This is going to be one of those, “Get to know me,” posts with a side of life advice thrown in. There’s no real reason for writing this, other than something reminded me of my misspent youth, causing me to reflect on how it’s funny how things work out. And, often, even funnier how they don’t.
This started when a friend posted on Twitter how she’d gone to Space Academy as a kid. I tweeted back that I’d been, too. For three summers! I wanted to be an astronaut so badly, and yet I ended up as a writer. We agreed that life happens and things work out in ways we can’t imagine.
It’s been years since I thought about those childhood dreams. Well, they weren’t limited only to childhood, exactly. In high school, everyone knew me for two things: I was a figure skater, and it was my dream to be the first female commander of a space shuttle mission. I wanted to be an astronaut well into college, too. My first major was aerospace engineering and I almost went to Embry-Riddle, an all-aeronautics college. I had it all planned out. And then life, as it often does, stepped in with other plans.
The first thing to go were my eyes. No astronaut has terrible vision, especially not commanders. And then a few other things went wrong. (Or right, depending on your perspective.) Skating cost me my knees and my hip, ending any chance I could pass the astronaut physical. I ended up changing my major. (A few times.) Met the man who would become my husband. Found new interests, and new dreams. And somehow, after a lot of false starts and stops, I ended up as a writer.
I mostly forgot the dream of being an astronaut. It faded into the place where all dreams go. Every now and then I’d come across something that made me remember, like an old book or certificate, but mostly I shoved it into the same dark place my very first dream of being a veterinarian went. (That one lasted until my first dissection in middle school.)
But then one day I learned exactly how things work out for the best, despite our efforts to push into other directions. The first woman did indeed command a shuttle mission, and she was only a few years older than I was at the time. “It could have been me,” I lamented.
And yet… Just a few years later, the government cancelled the shuttle program, effectively ending serious space exploration in the US. What if, I thought, had I pursued my dream (and succeeded)? I’d be at my peak, ready to command, ready to live my dream and then… bang… out of a job. It takes so many years of training to reach the level required to go into space that most people are nearing middle age when it finally happens. Had I succeeded, I would have ended up right on the goal line, ready to go, and then, poof. Nothing. Nothing except looming middle age with a smashed dream and no job.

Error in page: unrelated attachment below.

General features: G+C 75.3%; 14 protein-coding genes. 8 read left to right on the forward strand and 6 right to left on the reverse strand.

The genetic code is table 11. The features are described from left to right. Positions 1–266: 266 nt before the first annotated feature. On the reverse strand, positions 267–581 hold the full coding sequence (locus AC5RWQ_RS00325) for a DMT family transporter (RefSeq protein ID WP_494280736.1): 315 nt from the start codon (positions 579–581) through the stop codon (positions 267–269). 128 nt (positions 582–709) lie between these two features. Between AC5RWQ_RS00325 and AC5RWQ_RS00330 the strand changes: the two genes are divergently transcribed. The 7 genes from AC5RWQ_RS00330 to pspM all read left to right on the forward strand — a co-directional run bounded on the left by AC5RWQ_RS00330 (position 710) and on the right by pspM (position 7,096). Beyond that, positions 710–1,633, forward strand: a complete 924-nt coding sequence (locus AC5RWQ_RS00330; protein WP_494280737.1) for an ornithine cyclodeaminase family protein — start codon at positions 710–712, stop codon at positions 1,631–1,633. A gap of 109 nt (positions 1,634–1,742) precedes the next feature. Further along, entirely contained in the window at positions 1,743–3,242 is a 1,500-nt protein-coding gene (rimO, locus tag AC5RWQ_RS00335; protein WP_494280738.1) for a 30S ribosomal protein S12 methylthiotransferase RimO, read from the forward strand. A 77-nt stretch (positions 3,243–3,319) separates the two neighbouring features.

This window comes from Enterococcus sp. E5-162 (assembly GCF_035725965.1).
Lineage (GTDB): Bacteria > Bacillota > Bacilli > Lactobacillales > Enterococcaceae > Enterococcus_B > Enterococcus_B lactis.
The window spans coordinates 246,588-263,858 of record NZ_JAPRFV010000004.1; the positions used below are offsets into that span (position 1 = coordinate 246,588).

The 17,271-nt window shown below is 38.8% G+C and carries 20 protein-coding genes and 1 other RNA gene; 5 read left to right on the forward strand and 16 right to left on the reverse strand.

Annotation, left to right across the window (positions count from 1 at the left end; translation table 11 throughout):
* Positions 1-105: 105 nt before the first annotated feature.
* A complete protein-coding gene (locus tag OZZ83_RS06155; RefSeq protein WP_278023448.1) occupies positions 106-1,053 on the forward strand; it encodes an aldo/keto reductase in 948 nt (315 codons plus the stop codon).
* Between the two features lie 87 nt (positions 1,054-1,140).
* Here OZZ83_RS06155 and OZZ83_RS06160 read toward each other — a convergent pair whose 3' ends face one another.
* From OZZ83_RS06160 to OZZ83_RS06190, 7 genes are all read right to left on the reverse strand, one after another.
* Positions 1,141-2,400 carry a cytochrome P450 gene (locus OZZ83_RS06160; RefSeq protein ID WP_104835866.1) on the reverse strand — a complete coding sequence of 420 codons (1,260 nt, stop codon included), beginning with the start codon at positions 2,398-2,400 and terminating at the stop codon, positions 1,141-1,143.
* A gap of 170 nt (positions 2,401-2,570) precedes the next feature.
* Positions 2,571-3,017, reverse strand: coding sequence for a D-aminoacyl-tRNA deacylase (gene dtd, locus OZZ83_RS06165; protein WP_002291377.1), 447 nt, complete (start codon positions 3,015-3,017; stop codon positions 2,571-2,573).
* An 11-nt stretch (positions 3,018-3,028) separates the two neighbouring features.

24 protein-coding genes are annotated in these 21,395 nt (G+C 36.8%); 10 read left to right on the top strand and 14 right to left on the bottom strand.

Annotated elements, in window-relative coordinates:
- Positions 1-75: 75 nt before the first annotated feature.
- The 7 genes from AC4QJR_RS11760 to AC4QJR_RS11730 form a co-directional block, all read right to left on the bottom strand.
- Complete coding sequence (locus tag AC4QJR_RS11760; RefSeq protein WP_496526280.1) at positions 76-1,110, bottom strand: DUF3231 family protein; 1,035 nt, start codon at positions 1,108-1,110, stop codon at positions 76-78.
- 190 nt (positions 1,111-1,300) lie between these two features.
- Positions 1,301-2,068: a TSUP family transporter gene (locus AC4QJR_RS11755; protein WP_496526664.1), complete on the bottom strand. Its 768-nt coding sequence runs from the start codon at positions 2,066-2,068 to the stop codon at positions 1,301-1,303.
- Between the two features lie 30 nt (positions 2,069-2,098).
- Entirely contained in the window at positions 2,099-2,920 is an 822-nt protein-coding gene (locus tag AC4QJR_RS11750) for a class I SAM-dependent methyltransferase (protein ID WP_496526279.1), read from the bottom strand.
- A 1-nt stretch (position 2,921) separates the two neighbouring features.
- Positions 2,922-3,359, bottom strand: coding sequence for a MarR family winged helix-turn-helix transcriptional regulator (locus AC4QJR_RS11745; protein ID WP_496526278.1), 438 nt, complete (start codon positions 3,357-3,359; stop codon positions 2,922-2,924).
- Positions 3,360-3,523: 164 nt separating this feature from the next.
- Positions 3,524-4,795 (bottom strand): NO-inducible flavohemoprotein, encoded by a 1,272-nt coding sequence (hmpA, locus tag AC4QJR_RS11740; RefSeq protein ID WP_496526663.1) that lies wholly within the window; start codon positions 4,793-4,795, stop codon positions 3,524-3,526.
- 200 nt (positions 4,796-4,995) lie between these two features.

Sure, I could have found jobs. Pilot, instructor, speaker. There would have been things to do. But I would have always lived with regret that I was so close to the goal and didn’t make it.
I never consciously tried to spare myself that regret. Life simply carried me in different directions and opened up new opportunities. But when the shuttle program ended, I was awfully glad things worked out the way they did.
I’m not sure that I believe in some mystical force that guides our choices and spares us pain. Plenty of people end up in pain, despite doing everything right. While I write about Fate, I don’t necessarily believe it guides us along a predetermined path. But I do think we can choose how we think about the turns life throws at us, and frame them so they’re less painful.
At my first high school reunion, a few people asked what happened to the astronaut gig. (That’s how obsessed I was. People remembered.) I could have said, “Things didn’t work out,” implying that somehow I wasn’t happy about the way life turned out. I could grind on how my body betrayed me. Instead I said, “Things worked out differently.” Which is the truth. As much as I wanted that old dream, what I have now is satisfying and healthy, and probably better for me than all the stress of chasing after such a lofty goal would ever have been.
I’m still reaching for the stars, just in a different way. And at least my current job isn’t at the mercy of government cutbacks. I still have dreams. Since I loved chasing the extraordinary, I remind myself that what I do now is still extraordinary. Writing novels isn’t the most common career choice. It might not be astronaut-level rare, but it’s pretty cool. It’s funny sometimes how things don’t work out. But it’s downright hilarious how they do.
(Photo courtesy of 12019)